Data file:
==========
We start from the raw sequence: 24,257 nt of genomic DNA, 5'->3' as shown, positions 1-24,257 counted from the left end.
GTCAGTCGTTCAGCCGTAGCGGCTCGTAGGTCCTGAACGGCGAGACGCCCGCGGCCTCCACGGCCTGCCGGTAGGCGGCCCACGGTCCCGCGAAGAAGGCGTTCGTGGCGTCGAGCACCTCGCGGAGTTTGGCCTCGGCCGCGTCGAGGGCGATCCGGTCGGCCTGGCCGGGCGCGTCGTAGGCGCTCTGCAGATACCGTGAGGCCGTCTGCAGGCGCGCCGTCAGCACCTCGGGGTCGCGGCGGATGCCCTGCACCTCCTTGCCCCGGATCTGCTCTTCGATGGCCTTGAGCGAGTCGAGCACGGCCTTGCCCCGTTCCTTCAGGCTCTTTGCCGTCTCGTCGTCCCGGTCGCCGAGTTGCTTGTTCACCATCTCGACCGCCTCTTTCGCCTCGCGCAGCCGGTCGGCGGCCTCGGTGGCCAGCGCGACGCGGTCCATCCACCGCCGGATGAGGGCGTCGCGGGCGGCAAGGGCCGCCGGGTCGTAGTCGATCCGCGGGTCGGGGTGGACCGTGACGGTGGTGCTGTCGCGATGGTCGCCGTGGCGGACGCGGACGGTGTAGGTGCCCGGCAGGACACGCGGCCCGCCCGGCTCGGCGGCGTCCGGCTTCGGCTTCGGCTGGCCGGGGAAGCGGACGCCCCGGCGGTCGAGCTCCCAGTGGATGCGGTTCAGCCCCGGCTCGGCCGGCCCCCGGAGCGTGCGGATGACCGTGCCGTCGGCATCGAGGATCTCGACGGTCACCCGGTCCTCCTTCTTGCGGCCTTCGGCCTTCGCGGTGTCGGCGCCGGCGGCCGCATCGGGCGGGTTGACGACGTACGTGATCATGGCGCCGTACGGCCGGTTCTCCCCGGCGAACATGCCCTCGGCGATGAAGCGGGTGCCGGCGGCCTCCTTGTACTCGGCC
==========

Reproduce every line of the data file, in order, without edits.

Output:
We start from the raw sequence: 24,257 nt of genomic DNA, 5'->3' as shown, positions 1-24,257 counted from the left end.
GTCAGTCGTTCAGCCGTAGCGGCTCGTAGGTCCTGAACGGCGAGACGCCCGCGGCCTCCACGGCCTGCCGGTAGGCGGCCCACGGTCCCGCGAAGAAGGCGTTCGTGGCGTCGAGCACCTCGCGGAGTTTGGCCTCGGCCGCGTCGAGGGCGATCCGGTCGGCCTGGCCGGGCGCGTCGTAGGCGCTCTGCAGATACCGTGAGGCCGTCTGCAGGCGCGCCGTCAGCACCTCGGGGTCGCGGCGGATGCCCTGCACCTCCTTGCCCCGGATCTGCTCTTCGATGGCCTTGAGCGAGTCGAGCACGGCCTTGCCCCGTTCCTTCAGGCTCTTTGCCGTCTCGTCGTCCCGGTCGCCGAGTTGCTTGTTCACCATCTCGACCGCCTCTTTCGCCTCGCGCAGCCGGTCGGCGGCCTCGGTGGCCAGCGCGACGCGGTCCATCCACCGCCGGATGAGGGCGTCGCGGGCGGCAAGGGCCGCCGGGTCGTAGTCGATCCGCGGGTCGGGGTGGACCGTGACGGTGGTGCTGTCGCGATGGTCGCCGTGGCGGACGCGGACGGTGTAGGTGCCCGGCAGGACACGCGGCCCGCCCGGCTCGGCGGCGTCCGGCTTCGGCTTCGGCTGGCCGGGGAAGCGGACGCCCCGGCGGTCGAGCTCCCAGTGGATGCGGTTCAGCCCCGGCTCGGCCGGCCCCCGGAGCGTGCGGATGACCGTGCCGTCGGCATCGAGGATCTCGACGGTCACCCGGTCCTCCTTCTTGCGGCCTTCGGCCTTCGCGGTGTCGGCGCCGGCGGCCGCATCGGGCGGGTTGACGACGTACGTGATCATGGCGCCGTACGGCCGGTTCTCCCCGGCGAACATGCCCTCGGCGATGAAGCGGGTGCCGGCGGCCTCCTTGTACTCGGCC